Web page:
The households that we go into are distinctly middle market households. So our clientele is going to earn between $30,000 a year and $100,000 a year. They way I like to characterize our client is if you go into a Wal-Mart you're going to see our client. If you go into a Target you're going to see our client. They're probably not going to be in Neiman Marcus and they're probably not going to be in Family Dollar. So that's where our clientele is going to be.
And we have tremendous diversity among our client base and they have extraordinary needs that frankly, are not met at all by the traditional broker/dealers, because the small account, the small investor, the investor that does not have a huge nest egg of money to invest, has not been where the traditional industry is focused for the simple reason that the transition sizes tend to be very small.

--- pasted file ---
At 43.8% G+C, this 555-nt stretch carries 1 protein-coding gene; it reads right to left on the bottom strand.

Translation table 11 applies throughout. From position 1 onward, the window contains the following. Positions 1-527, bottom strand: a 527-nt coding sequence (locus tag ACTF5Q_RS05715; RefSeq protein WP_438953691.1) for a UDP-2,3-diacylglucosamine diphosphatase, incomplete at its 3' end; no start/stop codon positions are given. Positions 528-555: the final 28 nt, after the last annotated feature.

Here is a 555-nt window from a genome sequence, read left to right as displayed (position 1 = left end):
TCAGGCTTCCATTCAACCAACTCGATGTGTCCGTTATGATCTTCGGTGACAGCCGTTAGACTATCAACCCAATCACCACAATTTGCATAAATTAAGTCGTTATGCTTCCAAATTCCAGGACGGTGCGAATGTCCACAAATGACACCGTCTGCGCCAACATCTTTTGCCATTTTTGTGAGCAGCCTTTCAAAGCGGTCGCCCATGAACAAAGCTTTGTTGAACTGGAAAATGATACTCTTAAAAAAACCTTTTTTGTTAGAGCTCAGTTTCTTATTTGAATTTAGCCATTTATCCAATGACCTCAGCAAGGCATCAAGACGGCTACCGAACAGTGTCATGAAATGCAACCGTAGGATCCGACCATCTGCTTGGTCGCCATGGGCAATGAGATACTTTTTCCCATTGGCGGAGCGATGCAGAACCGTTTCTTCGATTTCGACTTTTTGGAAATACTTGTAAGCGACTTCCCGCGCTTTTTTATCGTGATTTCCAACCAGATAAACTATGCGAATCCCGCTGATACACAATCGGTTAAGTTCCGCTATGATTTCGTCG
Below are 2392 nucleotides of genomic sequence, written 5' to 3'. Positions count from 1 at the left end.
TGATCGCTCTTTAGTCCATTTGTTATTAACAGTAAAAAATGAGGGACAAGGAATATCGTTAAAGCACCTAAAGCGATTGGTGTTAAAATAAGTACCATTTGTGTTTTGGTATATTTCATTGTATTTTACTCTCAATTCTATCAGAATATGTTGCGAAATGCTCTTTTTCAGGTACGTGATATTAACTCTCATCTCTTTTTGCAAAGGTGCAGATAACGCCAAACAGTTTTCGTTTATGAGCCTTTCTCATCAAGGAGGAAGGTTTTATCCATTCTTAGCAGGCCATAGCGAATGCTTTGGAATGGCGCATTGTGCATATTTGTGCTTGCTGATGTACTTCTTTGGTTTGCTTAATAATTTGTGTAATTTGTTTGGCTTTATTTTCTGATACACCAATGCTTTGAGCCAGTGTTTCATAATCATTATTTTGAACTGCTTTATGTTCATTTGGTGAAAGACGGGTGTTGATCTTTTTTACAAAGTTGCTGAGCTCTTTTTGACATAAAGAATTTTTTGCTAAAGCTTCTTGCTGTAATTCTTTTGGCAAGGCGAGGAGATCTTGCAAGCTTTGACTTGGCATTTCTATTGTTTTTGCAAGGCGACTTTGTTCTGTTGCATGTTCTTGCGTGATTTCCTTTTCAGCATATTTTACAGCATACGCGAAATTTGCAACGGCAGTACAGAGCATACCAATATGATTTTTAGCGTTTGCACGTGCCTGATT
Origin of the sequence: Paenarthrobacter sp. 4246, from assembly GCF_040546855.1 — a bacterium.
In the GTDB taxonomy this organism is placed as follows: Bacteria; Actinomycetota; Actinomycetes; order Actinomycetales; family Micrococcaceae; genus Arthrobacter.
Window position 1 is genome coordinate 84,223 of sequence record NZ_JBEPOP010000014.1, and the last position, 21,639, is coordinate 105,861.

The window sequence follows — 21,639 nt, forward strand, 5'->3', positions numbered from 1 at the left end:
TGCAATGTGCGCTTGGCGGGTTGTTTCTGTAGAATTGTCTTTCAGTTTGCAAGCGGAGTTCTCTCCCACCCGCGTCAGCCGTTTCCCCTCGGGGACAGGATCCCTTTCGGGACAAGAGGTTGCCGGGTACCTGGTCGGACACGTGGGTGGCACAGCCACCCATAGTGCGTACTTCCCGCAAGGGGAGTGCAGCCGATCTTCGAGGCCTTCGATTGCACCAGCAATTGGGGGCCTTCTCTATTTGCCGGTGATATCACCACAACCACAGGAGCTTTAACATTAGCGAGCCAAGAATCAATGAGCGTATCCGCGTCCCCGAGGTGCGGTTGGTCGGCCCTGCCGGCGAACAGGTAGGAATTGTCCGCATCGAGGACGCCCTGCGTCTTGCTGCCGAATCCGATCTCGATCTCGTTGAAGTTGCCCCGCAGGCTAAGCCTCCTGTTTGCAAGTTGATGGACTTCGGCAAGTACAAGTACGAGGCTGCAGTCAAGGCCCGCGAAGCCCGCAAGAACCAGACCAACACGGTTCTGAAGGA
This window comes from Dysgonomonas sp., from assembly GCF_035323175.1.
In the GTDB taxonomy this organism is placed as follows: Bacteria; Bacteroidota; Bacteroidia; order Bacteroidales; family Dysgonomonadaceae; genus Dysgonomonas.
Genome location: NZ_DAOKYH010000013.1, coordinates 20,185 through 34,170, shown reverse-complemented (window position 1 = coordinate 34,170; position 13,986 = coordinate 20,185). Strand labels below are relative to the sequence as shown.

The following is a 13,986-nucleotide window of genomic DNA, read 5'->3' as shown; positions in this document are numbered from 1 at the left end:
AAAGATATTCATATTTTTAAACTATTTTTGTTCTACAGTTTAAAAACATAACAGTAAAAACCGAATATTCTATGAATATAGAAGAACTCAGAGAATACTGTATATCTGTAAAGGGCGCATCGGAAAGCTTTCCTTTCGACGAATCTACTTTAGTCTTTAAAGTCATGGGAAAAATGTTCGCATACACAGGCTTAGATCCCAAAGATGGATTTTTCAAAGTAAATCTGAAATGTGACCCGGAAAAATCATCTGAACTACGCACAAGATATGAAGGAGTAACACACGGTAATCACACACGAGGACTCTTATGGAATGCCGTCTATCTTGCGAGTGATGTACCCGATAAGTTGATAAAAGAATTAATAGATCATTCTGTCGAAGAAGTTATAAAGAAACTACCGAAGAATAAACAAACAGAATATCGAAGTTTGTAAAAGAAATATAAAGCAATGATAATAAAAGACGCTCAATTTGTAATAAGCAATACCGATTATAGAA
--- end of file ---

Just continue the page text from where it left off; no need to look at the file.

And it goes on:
So what a Primerica rep does, and we have a lot of them, so, we have about 20,000 Primerica representatives, I think it might make us the largest broker/dealer in the country by number of reps, we will knock on doors that no one's knocking on.
And let me tell you what we do. First of all, we knock on the door. So we're going to go into a household that has probably never met with someone in the financial services industry and we're going to sit down at their kitchen table, we're going to help them understand their needs. We're going to talk to them about death protection and that's our insurance product.
We're going to talk to them about how to manage debt. What we would say in our market, the saying we have, is they have "too much month at the end of the money." So they always have debt. And they are very unlikely to have any savings.